Out-of-plane nanopores. After working with in-plane nanochannels, I moved to out-of-plane nanochannels, which are made by sandwiching nanoporous track-etched membranes between two crossed microchannels. These devices have many advantages: the microchannels can bring materials of interest directly to the nanopores; the nanopores create regions of intense local electric fields, which can be used to trap particles and cells ; the surface charge of the nanopores becomes very important, resulting in phenomena like electrokinetic sample concentration  and ion current rectification ; finally, the nanopores limit convective and pressure-driven transport between the channels, permitting diffusion-based dispensing that my collaborators and I used for a chemotaxis assay .
Undergraduate Research, 2001-2004
As an undergraduate at Saint Louis University, I worked with Prof. Dana Spence and Prof. R. Scott Martin to develop microfabricated electrodes for microfluidic tools to study vasodilation. After my junior year, I also participated in an REU at the University of Kentucky with Prof. Michael Jay. Show/hide details.
Biomimics for vasodilation studies. Capillaries and microchannels make excellent mimics for the microvasculature because they can be made to match the dimensions of small blood vessels in our bodies. In the Spence and Martin labs, I helped develop biomimetic devices to study the release of nitric oxide released by bovine pulmonary artery endothelial cells .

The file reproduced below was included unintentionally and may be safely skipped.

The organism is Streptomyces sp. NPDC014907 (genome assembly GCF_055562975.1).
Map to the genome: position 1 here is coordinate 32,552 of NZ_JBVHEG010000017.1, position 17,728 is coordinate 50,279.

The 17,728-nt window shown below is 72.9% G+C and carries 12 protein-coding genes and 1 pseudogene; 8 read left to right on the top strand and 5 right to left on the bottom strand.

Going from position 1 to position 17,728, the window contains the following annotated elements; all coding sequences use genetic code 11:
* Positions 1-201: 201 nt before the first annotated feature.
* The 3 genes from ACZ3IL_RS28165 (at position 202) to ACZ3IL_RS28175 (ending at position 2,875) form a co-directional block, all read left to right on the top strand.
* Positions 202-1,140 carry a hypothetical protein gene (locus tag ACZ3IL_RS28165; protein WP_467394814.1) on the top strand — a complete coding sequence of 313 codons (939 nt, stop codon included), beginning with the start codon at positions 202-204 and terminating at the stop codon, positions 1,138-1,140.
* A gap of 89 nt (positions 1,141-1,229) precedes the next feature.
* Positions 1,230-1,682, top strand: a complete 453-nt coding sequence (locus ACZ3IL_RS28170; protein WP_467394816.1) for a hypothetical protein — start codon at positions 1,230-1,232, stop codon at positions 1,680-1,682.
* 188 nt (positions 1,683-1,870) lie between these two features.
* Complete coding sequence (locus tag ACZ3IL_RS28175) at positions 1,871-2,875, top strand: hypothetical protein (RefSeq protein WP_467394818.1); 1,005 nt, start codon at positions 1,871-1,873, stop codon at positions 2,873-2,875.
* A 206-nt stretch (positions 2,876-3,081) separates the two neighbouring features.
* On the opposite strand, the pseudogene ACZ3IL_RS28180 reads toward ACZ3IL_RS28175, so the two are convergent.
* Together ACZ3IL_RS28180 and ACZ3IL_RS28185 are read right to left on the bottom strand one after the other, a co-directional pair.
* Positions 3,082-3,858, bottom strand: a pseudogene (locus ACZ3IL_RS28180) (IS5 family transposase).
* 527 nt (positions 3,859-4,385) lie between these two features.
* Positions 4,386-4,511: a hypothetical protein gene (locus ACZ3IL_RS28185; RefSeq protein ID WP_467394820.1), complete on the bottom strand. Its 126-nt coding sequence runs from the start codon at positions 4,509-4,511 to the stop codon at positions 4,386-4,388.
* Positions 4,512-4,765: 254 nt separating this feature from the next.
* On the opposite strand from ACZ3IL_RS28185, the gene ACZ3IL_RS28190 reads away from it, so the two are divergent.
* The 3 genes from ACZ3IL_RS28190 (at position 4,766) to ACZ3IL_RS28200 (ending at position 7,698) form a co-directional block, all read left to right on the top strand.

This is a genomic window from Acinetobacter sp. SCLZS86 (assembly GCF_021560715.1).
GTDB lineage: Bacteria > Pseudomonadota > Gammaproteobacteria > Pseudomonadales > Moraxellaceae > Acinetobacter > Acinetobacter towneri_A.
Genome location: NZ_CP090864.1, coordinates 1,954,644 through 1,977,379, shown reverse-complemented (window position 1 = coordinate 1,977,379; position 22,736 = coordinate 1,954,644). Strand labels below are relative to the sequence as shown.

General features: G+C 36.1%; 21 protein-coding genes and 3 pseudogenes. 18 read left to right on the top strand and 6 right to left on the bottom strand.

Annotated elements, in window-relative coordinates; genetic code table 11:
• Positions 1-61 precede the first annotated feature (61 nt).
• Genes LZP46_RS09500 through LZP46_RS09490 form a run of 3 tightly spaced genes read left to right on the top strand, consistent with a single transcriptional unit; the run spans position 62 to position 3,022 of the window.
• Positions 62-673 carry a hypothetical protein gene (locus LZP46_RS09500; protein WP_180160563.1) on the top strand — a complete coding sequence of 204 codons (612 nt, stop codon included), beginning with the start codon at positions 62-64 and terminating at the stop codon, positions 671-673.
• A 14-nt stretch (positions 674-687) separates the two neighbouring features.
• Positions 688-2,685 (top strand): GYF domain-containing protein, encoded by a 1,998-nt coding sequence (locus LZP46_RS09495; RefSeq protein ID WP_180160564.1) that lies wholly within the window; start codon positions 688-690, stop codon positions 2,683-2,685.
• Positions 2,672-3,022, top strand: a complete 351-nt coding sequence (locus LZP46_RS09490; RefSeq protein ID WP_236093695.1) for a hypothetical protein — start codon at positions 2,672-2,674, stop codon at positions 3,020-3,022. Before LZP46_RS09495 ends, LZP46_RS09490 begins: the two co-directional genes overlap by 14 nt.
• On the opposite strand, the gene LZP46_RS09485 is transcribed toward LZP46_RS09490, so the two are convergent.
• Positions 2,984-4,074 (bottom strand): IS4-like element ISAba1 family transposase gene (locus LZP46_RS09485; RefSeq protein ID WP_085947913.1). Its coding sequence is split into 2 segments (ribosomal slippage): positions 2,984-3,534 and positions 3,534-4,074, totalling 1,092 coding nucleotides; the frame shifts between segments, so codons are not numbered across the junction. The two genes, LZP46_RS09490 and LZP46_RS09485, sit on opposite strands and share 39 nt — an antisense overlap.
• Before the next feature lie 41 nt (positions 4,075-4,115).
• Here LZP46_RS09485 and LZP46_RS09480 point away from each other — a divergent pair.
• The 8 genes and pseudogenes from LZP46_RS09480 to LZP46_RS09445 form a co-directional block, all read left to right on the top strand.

Microfabricated electrodes. Along with fluorescence and chemiluminescence, amperometry is an excellent detection method for microfluidic devices because the signal to noise ratio remains high even when sample volume is limited. As part of my undergraduate research, I developed and characterized a method for micromolding carbon ink electrodes for implementation on microfluidic chips . This method allows electrodes of multiple materials to be fabricated on the same device. For example, a carbon working electrode can be used with a palladium decoupler .
Fabrication process for micromolding carbon ink electrodes.
I did this work under the guidance of Profs. Dana Spence and Scott Martin with help from graduate students Nick Torrence and Michelle Li. Read about what the Spence Lab and the Martin Lab are doing now.
Research Experience for Undergraduates. In 2003, I participated in an REU at the University of Kentucky and worked in Prof. Michael Jay’s lab optimizing an aqueous nanoparticle suspension for liquid scintillation counting. Liquid scintillation counting typically uses an organic solvent to dissolve fluors, which release light in the presence of radioactive substances. However, the use of organic solvent-based scintillation fluids produces undesirable mixed waste. In the Jay lab, I helped to develop a scintillation fluid in which the fluor molecules were contained in polystyrene nanoparticles suspended in water, eliminating the organic solvent character of the waste . For this project, I worked under the guidance of Prof. Michael Jay and graduate student Jim Weekley.